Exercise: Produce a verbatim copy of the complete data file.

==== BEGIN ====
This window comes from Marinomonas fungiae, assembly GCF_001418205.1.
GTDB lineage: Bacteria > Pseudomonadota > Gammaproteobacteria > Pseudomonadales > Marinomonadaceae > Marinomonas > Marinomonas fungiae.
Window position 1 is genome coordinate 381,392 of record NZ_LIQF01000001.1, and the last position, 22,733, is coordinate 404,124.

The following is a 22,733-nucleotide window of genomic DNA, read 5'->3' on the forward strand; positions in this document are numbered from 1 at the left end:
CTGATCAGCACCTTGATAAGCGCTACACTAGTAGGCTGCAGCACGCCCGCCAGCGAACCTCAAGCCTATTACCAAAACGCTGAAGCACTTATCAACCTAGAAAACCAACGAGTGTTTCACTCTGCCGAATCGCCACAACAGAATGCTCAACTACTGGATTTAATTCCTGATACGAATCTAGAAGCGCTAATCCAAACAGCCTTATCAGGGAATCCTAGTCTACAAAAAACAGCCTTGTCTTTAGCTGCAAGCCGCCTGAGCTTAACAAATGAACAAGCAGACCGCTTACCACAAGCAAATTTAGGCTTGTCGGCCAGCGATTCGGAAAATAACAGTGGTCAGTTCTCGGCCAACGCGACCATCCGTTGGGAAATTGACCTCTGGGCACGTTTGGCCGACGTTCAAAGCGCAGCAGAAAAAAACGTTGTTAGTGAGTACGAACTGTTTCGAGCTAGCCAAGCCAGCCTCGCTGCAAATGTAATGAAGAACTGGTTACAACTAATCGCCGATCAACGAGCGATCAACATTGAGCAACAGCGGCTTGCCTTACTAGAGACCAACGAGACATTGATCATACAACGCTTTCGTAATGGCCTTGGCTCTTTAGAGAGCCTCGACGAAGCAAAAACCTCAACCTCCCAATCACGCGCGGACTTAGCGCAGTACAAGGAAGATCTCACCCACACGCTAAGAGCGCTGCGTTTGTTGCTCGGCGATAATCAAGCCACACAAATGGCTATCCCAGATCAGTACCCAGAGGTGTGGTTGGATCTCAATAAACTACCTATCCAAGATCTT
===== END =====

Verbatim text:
This window comes from Marinomonas fungiae, assembly GCF_001418205.1.
GTDB lineage: Bacteria > Pseudomonadota > Gammaproteobacteria > Pseudomonadales > Marinomonadaceae > Marinomonas > Marinomonas fungiae.
Window position 1 is genome coordinate 381,392 of record NZ_LIQF01000001.1, and the last position, 22,733, is coordinate 404,124.

The following is a 22,733-nucleotide window of genomic DNA, read 5'->3' on the forward strand; positions in this document are numbered from 1 at the left end:
CTGATCAGCACCTTGATAAGCGCTACACTAGTAGGCTGCAGCACGCCCGCCAGCGAACCTCAAGCCTATTACCAAAACGCTGAAGCACTTATCAACCTAGAAAACCAACGAGTGTTTCACTCTGCCGAATCGCCACAACAGAATGCTCAACTACTGGATTTAATTCCTGATACGAATCTAGAAGCGCTAATCCAAACAGCCTTATCAGGGAATCCTAGTCTACAAAAAACAGCCTTGTCTTTAGCTGCAAGCCGCCTGAGCTTAACAAATGAACAAGCAGACCGCTTACCACAAGCAAATTTAGGCTTGTCGGCCAGCGATTCGGAAAATAACAGTGGTCAGTTCTCGGCCAACGCGACCATCCGTTGGGAAATTGACCTCTGGGCACGTTTGGCCGACGTTCAAAGCGCAGCAGAAAAAAACGTTGTTAGTGAGTACGAACTGTTTCGAGCTAGCCAAGCCAGCCTCGCTGCAAATGTAATGAAGAACTGGTTACAACTAATCGCCGATCAACGAGCGATCAACATTGAGCAACAGCGGCTTGCCTTACTAGAGACCAACGAGACATTGATCATACAACGCTTTCGTAATGGCCTTGGCTCTTTAGAGAGCCTCGACGAAGCAAAAACCTCAACCTCCCAATCACGCGCGGACTTAGCGCAGTACAAGGAAGATCTCACCCACACGCTAAGAGCGCTGCGTTTGTTGCTCGGCGATAATCAAGCCACACAAATGGCTATCCCAGATCAGTACCCAGAGGTGTGGTTGGATCTCAATAAACTACCTATCCAAGATCTT